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Bucknell University

; M.B.A.,

Northwestern University's Kellogg Graduate School of Management

. Glavin has followed the semiconductor industry at

Credit Suisse First Boston

since 1998. He has worked in a similar capacity for

Deutsche Bank Securities

and for

Robertson Stephens

. Before that, he worked at


as a product-marketing engineer and business analyst. He also held research and trading positions in the fixed-income department of

Fidelity Management and Research


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Industry Outlook and Style

Because semiconductor manufacturers "left the production spigot on after demand started to dry up," says Glavin, the industry will need to spend the first half of 2001 reducing the resulting "huge overbuild. I'm looking for inventories to get a little worse before they get better."

Glavin figures that in the first quarter and maybe even in the second, analysts will continue to adjust their expectations for revenues and earnings downward. He describes the second quarter as "more an equilibrium quarter, when demand and production come back into line, as production is adjusted to meet more realistic revised numbers." All in all, he believes revenue growth, which was more than 35% in 2000, will cool down to 5% or 6% in 2001.

The CSFB analyst expects that once the April reporting period is over, he will lift his underweight bias on the sector, which he has held since December. But "the return to healthy demand in this sector is contingent on solid economics," he observes. "Personal computers, consumer electronics and industrials are all sensitive to economic conditions. We need a good economic environment to get semiconductors sold into those sectors to start growing at a solid rate."

In the meantime, for those investors who want -- or need -- to put money in semiconductor stocks, Glavin points to three communications-related semiconductor plays --

Applied Micro Circuits








-- that he recommends buying now for their long-term potential.

Two other semiconductor stocks that make specialty chips for the communications sector --

C-Cube Microsystems



RF Micro Devices


-- have, in his view, been "beaten up too much and are good buys based on their likely upside over a six-month time horizon," according to Glavin. (Credit Suisse First Boston has provided investment banking services to Applied Micro Circuits, Centillium, C-Cube and RF Micro Devices.)

Applied Micro, TranSwitch and Centillium have wonderful fundamentals, but they are being treated by the market like "the proverbial baby that has been thrown out with the bath water," says the CSFB analyst.

Applied Micro, which makes chips in the high-speed opto-electronics area, has been the beneficiary of a trend toward outsourcing by makers of communications products. In addition, AMCC is increasing its market share with a number of recent "design wins," as Glavin puts it. Moreover, each one of these designs has a high dollar content now that AMCC has acquired two companies,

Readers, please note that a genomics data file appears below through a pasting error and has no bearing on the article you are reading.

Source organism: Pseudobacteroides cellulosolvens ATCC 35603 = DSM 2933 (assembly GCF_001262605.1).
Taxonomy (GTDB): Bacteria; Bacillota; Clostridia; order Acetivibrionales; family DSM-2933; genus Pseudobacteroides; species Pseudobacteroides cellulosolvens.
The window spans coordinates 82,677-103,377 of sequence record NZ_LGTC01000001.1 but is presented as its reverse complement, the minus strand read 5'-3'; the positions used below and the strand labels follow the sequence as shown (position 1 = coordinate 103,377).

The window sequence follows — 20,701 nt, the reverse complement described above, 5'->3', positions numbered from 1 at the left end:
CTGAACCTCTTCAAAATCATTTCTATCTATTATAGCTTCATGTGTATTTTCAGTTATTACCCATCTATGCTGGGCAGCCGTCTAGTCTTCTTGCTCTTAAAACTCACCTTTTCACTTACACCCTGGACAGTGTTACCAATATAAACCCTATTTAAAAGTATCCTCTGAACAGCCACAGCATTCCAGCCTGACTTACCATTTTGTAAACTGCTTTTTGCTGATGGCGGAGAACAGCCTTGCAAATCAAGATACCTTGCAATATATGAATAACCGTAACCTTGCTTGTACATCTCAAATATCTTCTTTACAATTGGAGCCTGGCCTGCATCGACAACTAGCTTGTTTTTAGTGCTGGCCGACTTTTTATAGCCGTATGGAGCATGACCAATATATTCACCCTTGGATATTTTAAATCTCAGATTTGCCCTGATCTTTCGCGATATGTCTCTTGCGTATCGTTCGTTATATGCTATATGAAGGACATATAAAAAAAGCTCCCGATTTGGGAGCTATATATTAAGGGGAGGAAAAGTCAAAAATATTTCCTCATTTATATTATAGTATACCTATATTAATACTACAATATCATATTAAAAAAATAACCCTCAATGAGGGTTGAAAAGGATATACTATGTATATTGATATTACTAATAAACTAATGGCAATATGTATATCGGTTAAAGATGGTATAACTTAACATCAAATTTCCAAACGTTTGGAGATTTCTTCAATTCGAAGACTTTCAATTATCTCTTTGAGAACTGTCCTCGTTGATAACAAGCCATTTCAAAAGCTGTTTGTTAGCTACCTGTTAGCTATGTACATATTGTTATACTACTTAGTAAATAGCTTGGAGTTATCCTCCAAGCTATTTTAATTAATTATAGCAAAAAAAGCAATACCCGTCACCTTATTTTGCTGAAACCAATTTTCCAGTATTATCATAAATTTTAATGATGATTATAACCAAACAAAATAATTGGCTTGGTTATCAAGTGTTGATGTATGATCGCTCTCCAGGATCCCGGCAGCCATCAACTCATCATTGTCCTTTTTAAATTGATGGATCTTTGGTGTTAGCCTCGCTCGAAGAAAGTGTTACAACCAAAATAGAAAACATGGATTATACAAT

MMC Networks

, whose products help AMCC make better chips, thus improving margins.

TranSwitch sells chips to communications companies for their network infrastructures. The company has customers not only in the U.S., but also in Europe, where the infrastructure upgrade is slightly behind that in North America. European customers include






(for the

Deutsche Telekom

buildout). Glavin has set a 12-month price target of $75.

Centillium, which makes chips for digital subscriber lines, has benefited from the intense global interest in this broadband service, says the analyst. (Still, it should be noted that, like cell-phone makers, who are seeing a sales slowdown, many DSL companies are


has addressed both subjects in many stories.) Because the company "offers leading chip solutions that have the highest density and that incorporate domestic and international standards," says Glavin, it has won design contracts from










. Centillium's stock currently trades in the $30s. Glavin hopes it will reach his $100 price target within 12 months.

C-Cube makes video compression/decompression chips that go into DVD set-top boxes and other applications. Meanwhile, RF Micro Devices makes radio frequency chips for wireless and broadband applications.

Like AMCC, C-Cube has benefited from the outsourcing trend -- in this case, the outsourcing of digital video chip production. As for RFMD, it is benefiting from growth in the wireless market, both handset and infrastructure. Also, the company is considered a leading provider of module solutions -- one-stop solutions for original equipment manufacturers (such as


, which is RFMD's largest customer). According to Glavin, module solutions lower costs, accelerate time to market and increase performance.

Stock Pick

Favorite stock for next 12 months:

Applied Micro Circuits

12-month price target:



"We think AMCC will grow its revenues at least 75% in the next fiscal year, ending March 2002, to at least $935 million. But that's a conservative estimate. It's possible they'll climb as high as $1.1 billion -- double the expected March 2001 revenue of approximately $535 million, a figure that itself will be up 125% over the previous fiscal year. This will be contingent on economic conditions. Because of the higher dollar content per design win (margins) that AMCC acquisitions Cimaron and MMC Networks bring to the table, we think operating income will grow at an even faster rate than revenues -- more than 80% -- between fiscal 2001 and fiscal 2002."

Rate Their Stock Picks:

Which stock do you like best?

Edelstone: Nvidia

Niles: RF Micro Devices

Glavin: Applied Micro Circuits

Peck: Analog Devices

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